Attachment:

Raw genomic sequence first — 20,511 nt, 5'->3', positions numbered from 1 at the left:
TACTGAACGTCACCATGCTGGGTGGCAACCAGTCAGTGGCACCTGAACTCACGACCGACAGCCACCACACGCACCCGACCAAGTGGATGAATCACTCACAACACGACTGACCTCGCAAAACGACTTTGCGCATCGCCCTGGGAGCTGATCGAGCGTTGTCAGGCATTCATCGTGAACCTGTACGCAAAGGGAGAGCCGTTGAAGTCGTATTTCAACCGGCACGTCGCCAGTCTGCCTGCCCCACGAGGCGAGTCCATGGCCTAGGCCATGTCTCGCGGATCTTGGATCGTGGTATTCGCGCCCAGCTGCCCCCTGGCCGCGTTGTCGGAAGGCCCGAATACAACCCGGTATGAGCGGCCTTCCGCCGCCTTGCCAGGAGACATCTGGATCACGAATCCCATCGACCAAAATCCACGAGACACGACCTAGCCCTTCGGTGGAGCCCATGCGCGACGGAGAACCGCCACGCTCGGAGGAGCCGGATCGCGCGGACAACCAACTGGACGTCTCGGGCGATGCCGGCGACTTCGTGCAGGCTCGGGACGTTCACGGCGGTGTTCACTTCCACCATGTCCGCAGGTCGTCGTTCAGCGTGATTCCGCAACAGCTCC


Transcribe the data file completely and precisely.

Raw genomic sequence first — 20,511 nt, 5'->3', positions numbered from 1 at the left:
TACTGAACGTCACCATGCTGGGTGGCAACCAGTCAGTGGCACCTGAACTCACGACCGACAGCCACCACACGCACCCGACCAAGTGGATGAATCACTCACAACACGACTGACCTCGCAAAACGACTTTGCGCATCGCCCTGGGAGCTGATCGAGCGTTGTCAGGCATTCATCGTGAACCTGTACGCAAAGGGAGAGCCGTTGAAGTCGTATTTCAACCGGCACGTCGCCAGTCTGCCTGCCCCACGAGGCGAGTCCATGGCCTAGGCCATGTCTCGCGGATCTTGGATCGTGGTATTCGCGCCCAGCTGCCCCCTGGCCGCGTTGTCGGAAGGCCCGAATACAACCCGGTATGAGCGGCCTTCCGCCGCCTTGCCAGGAGACATCTGGATCACGAATCCCATCGACCAAAATCCACGAGACACGACCTAGCCCTTCGGTGGAGCCCATGCGCGACGGAGAACCGCCACGCTCGGAGGAGCCGGATCGCGCGGACAACCAACTGGACGTCTCGGGCGATGCCGGCGACTTCGTGCAGGCTCGGGACGTTCACGGCGGTGTTCACTTCCACCATGTCCGCAGGTCGTCGTTCAGCGTGATTCCGCAACAGCTCC